The pipes have stopped banging. You retrieve your cash with your mouth still open, dazedly pay Steve, then run off to call everyone you have ever met about the magical pink donkey.

The moral of the story

Most people do not care at all about how you do the work.

They care about the results.

Stop talking about swibbulating the frillament. We don’t care. We care about how great it’ll be once our pipes stop banging.

Unless your work features a magical pink donkey, of course.

So how DO you talk about your work if you don’t have a magical pink donkey? Tell us in the comments!

Creative Commons License photo credit: JanneM

Black Sabbath and the wrong reaction to disapproval


Santiago built the world’s loudest stereo.

It wasn’t just a loud stereo, though. It was also the stereo with the roundest tones, the most powerful heart-pounding bass, the most tear-inducing clarity on the high notes. This was a stereo to make the gods weep.

Santiago strode out to share his gift with the world. His heart was trip-hammering with excitement, anticipating the joy and appreciation of passersby as he serenaded them with selections from his favourite heavy metal band, Black Sabbath. They would throw bouquets, buy him a hot dog, get their names tattoo’ed across their ankle. Who wouldn’t want to hear War Pigs shaking the concrete with absolutely perfect clarity and menace?

Ah, Santiago, we all know this won’t go well.

The group waiting at the bus stop were profoundly unimpressed by the strains of Sabbath Bloody Sabbath.

One man in a suit actually walked down the road to the next bus stop to get away.

Santiago was perplexed and hurt. Maybe it was a bit too loud? His mother had always told him that she didn’t like the way the bass shook the walls. So Santiago turned down the bass, losing the counterpoint of Paranoid. It sounded awful without the bass riff.

Perhaps knocking down the treble would help? Now the guitar solo was a muddy warble instead of a clear slicing, but the people weren’t looking as upset by the music.

Encouraged – there must be a way to make these people enjoy Sabbath, of course there must – Santiago played around with the settings. Eventually, all that came out of Santiago’s beautiful stereo was a low muttering. It didn’t sound like anything, let alone Black Sabbath.

This is not the end of the story. (Although often it is.)

Close to tears and feeling a great void inside, Santiago went to the town centre and said, “To hell with it.”

Every setting was cranked to its most glorious maximum, and Santiago ecstatically played air guitar as the stereo pumped music into the world.

Then a teenage girl with four piercings and a System of a Down t-shirt walked up and said, “Hey, isn’t that Snowblind?”

Santiago nodded so hard his head nearly came off. “Yes, how’d you know?”

“Oh, System of a Down covered this song. I have everything they’ve ever done.”

“Do you know Black Sabbath?”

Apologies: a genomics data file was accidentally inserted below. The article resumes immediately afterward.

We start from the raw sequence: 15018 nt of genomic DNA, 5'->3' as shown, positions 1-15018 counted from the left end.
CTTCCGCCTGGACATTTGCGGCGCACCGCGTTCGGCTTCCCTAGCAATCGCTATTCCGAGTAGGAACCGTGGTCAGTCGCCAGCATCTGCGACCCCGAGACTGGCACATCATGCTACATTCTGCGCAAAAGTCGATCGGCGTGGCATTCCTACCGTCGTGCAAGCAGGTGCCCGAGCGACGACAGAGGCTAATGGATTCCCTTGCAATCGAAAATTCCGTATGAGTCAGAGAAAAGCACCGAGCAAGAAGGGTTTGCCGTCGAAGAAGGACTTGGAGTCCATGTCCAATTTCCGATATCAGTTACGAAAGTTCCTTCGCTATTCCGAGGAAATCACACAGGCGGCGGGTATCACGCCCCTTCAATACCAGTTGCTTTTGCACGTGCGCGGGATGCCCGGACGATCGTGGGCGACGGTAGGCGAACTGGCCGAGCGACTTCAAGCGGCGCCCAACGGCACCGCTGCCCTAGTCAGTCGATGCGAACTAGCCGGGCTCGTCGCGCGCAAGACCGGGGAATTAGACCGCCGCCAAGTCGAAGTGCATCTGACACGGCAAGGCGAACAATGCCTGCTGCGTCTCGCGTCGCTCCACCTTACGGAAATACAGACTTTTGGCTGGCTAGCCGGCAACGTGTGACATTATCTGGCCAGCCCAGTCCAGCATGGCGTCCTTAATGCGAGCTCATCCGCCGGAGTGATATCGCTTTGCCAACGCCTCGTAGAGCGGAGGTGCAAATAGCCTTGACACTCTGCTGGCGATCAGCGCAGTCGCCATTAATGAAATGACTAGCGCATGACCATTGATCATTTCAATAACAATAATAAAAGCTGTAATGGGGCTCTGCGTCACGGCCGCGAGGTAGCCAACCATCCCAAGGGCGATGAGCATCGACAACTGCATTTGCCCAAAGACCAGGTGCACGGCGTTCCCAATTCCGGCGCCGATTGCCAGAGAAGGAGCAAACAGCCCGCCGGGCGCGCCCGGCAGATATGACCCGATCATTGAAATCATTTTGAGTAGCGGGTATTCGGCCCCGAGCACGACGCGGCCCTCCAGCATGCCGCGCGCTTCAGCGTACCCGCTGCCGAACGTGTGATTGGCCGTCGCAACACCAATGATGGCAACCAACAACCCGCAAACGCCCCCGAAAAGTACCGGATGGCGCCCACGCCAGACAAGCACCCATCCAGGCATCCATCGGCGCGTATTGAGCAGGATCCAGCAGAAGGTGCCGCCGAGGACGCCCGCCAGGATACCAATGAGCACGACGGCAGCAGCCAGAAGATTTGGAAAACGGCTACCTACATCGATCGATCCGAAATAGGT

“No. Is their stuff good?”

And it was.

Very few people like your best work.

(Or Black Sabbath.)

Every time you try to adapt, tone it down, make it palatable to most people… you get more and more boring.

The majority still don’t like your work, and the glorious few can’t connect with it. (If the industrial metal girl had heard the stereo with all the settings on low, would she have recognised it?)

Can you afford not to turn all your dials to eleven?

Are you ready to deliver your absolute best work and looking for help figuring out what it is? Goddamn Radiant is your dependable roadie, ready to hand you the bass guitar of destiny. Rock it out TODAY.

Creative Commons License photo credit: Marcus Vegas

If you’re sick of marketing…


Parveen decided to create a one-woman show.

On Parveen’s first day, she blurted her lines like a nervous eight-year-old in the school play.

On Parveen’s fifth day, she was more practiced and the words started to flow.

On Parveen’s eleventh day, she realised that she should be wearing an outfit that matched the theme.

On Parveen’s fourteenth day, she started adding gestures to her words.

On Parveen’s twentieth day, she added some lights so people could see her.

On Parveen’s twenty-fifth day, she assembled some chairs so people would stay in comfort.

On Parveen’s thirty-first day, she put out a sign in the street.

On Parveen’s thirty-ninth day, she brought in a couple of props.

On Parveen’s fortieth day, she revised her lines.

On Parveen’s forty-first day, she called a local newspaper about her show.

On Parveen’s forty-third day, she added a sign to the jar that said “Support Local Art”.

On Parveen’s forty-eighth day…

All of these tasks are marketing.

Marketing is communication, and communication is largely non-verbal.

Your colour scheme is a marketing decision.

So is how you package your services.

And how you deliver your work.

The tone of your emails.

What you decide to sell (and not to sell) is marketing.

So if you’re sick of marketing, of talking about what you do…

Stop talking and start doing.

Let the work speak for itself.

This does mean you’ll have to produce something worth talking about

Ready to start taking action about your business and building something worth talking about? DIY Magnificence is here to help you rock it out.

Creative Commons License photo credit: M Glasgow